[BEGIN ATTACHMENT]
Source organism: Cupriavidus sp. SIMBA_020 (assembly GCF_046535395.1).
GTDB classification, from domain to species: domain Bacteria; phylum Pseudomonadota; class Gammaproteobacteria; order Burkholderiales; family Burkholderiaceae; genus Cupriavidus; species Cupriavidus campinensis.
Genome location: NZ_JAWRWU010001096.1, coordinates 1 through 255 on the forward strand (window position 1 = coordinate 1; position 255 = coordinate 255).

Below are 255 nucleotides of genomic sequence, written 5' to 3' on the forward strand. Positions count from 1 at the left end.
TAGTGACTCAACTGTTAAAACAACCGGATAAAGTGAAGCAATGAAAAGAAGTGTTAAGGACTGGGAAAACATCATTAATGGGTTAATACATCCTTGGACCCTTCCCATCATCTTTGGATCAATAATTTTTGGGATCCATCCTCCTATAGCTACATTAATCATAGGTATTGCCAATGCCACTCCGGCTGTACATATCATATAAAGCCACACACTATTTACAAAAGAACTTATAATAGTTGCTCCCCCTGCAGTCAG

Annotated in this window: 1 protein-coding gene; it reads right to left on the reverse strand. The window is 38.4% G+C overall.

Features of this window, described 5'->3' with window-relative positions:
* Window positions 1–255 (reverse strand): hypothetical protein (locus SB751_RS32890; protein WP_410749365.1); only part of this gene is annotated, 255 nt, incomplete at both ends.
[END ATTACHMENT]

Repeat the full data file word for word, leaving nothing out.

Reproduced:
Source organism: Cupriavidus sp. SIMBA_020 (assembly GCF_046535395.1).
GTDB classification, from domain to species: domain Bacteria; phylum Pseudomonadota; class Gammaproteobacteria; order Burkholderiales; family Burkholderiaceae; genus Cupriavidus; species Cupriavidus campinensis.
Genome location: NZ_JAWRWU010001096.1, coordinates 1 through 255 on the forward strand (window position 1 = coordinate 1; position 255 = coordinate 255).

Below are 255 nucleotides of genomic sequence, written 5' to 3' on the forward strand. Positions count from 1 at the left end.
TAGTGACTCAACTGTTAAAACAACCGGATAAAGTGAAGCAATGAAAAGAAGTGTTAAGGACTGGGAAAACATCATTAATGGGTTAATACATCCTTGGACCCTTCCCATCATCTTTGGATCAATAATTTTTGGGATCCATCCTCCTATAGCTACATTAATCATAGGTATTGCCAATGCCACTCCGGCTGTACATATCATATAAAGCCACACACTATTTACAAAAGAACTTATAATAGTTGCTCCCCCTGCAGTCAG

Annotated in this window: 1 protein-coding gene; it reads right to left on the reverse strand. The window is 38.4% G+C overall.

Features of this window, described 5'->3' with window-relative positions:
* Window positions 1–255 (reverse strand): hypothetical protein (locus SB751_RS32890; protein WP_410749365.1); only part of this gene is annotated, 255 nt, incomplete at both ends.